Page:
The Nobel Committee recognized DDT's immeasurable contribution to public health. In 1948, the Nobel Prize in Physiology or Medicine was awarded to Paul Hermann Muller, the Swiss chemist who discovered DDT's effectiveness at combating the insects that spread deadly diseases. As the Nobel web site entry for Dr. Muller states, "Field trials now showed it [DDT] to be effective not only against the common housefly, but also against a wide variety of pests, including the louse, Colorado beetle, and mosquito," The web site notes further that during World War II, DDT "proved to be of enormous value in combating typhus and malaria -- malaria was, in fact, completely eradicated from many island areas."

And after World War II, DDT eradicated malaria in vast areas of the world, including parts of the southern United States. But it was vilified in the 1962 book "Silent Spring" written by Rachel Carson, a woman Gore has called a heroine. As a result of the ensuing U.S. and worldwide near-prohibition on making DDT, several millions have died in Africa from mosquito-borne malaria that DDT could prevent.

Even after the turnabout by the World Health Organization, the New York Times and other establishment venues, Gore has never once said that Rachel Carson was wrong. As late as 1996, he called DDT a "notorious compound" that "presented serious human health risks." The tragedy is that on this issue, Gore could have used his tremendous political capital to make a difference in reducing malaria deaths.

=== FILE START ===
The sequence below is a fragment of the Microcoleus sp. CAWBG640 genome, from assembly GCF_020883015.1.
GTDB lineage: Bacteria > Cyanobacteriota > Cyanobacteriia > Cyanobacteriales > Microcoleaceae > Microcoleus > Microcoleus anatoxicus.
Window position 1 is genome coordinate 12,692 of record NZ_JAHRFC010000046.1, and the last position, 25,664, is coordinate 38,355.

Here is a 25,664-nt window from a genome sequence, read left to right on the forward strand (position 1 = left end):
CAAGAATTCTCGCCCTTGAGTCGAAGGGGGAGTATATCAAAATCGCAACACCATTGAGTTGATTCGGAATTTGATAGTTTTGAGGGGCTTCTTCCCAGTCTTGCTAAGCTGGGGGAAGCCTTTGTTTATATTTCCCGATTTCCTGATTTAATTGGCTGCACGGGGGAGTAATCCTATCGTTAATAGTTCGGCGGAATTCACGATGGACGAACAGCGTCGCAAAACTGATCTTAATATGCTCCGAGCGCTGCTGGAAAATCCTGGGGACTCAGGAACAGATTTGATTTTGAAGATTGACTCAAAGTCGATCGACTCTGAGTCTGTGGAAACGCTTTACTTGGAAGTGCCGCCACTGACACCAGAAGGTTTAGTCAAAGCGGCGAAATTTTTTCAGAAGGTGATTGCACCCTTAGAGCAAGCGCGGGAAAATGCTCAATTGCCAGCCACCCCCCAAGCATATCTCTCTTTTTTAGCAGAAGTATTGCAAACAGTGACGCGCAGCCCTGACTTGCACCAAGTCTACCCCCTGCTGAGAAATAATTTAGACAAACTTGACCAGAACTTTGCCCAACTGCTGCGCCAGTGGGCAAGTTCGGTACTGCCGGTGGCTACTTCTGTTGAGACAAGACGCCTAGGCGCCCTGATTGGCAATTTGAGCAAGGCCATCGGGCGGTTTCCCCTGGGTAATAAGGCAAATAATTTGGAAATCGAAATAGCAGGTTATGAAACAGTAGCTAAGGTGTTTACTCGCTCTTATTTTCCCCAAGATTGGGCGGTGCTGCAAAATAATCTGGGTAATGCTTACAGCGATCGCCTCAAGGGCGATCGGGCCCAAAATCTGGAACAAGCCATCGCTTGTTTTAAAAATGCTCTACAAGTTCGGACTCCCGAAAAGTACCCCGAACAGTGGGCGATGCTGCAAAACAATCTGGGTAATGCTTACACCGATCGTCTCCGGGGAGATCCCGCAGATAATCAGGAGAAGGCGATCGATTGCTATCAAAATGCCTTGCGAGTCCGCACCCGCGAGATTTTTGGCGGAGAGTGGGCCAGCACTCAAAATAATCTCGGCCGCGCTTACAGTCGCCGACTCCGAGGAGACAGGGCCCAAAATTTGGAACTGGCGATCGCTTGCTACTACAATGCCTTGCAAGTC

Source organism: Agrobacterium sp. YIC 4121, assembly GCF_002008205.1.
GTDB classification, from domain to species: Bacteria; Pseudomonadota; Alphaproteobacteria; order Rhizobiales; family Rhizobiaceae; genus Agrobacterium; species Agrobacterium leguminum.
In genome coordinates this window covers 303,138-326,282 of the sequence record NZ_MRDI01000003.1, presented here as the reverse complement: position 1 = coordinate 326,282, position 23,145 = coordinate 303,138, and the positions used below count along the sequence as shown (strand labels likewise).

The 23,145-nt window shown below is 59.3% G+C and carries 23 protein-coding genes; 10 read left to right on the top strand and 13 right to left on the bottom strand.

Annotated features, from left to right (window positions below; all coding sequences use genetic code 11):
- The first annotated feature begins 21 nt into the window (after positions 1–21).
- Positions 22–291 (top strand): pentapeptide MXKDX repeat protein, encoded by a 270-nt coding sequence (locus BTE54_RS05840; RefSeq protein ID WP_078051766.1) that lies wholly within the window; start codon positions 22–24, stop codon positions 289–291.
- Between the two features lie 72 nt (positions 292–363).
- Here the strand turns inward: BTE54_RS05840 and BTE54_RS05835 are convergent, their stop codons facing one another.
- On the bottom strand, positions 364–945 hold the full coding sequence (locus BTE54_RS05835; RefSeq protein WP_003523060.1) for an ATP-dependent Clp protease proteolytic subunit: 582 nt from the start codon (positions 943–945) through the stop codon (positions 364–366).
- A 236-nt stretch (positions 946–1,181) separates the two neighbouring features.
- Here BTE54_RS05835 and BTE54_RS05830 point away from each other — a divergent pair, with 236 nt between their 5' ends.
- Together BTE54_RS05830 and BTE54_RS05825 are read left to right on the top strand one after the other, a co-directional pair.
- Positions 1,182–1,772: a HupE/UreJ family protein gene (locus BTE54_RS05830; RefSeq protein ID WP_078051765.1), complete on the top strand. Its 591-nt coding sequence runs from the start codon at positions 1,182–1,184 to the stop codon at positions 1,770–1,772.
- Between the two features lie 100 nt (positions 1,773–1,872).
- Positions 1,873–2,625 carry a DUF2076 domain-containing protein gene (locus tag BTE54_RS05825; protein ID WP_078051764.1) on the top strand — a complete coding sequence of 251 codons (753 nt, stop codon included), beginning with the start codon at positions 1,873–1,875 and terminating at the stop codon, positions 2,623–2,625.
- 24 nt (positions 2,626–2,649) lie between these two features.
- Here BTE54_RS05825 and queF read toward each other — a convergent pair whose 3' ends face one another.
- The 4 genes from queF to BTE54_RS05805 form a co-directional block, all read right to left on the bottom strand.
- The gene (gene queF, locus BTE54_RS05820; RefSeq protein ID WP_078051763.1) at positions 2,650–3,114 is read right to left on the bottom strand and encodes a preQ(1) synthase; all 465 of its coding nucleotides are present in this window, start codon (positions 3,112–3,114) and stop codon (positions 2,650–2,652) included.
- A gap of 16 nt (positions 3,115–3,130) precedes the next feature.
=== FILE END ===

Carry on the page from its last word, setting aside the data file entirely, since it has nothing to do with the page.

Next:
And Gore is still hindering anti-malaria efforts by spreading misinformation about its main causes. In his movie and book An Inconvenient Truth, Gore blames global warming for recent outbreaks of malaria in the cooler regions of Kenya. But as I have reported in my book Eco-Freaks and elsewhere, the World Health Organization had documented epidemics in those very regions in the 1940s, long before global warming was on the radar screen. The malaria was wiped out there, as elsewhere, by DDT, and unfortunately, as elsewhere, has now returned in the absence of DDT's use.

Also unfortunate is that the establishment media for the most part has not seen fit to correct Gore on this and many other dangerous misstatements in An Inconvenient Truth. Now, they may be even less inclined to do so. Never before would the awarding of a Nobel Prize have to potential to due so much damage to public health and human progress. If the Nobel Committee goes with the "politically correct" winds, it is incumbent on every Nobel laureate who cares about the legacy of Alfred Nobel to denounce this terrible decision.

John Berlau is a policy director at the Competitive Enterprise Institute and author of the Amazon best-selling book Eco-Freaks.

American Thinker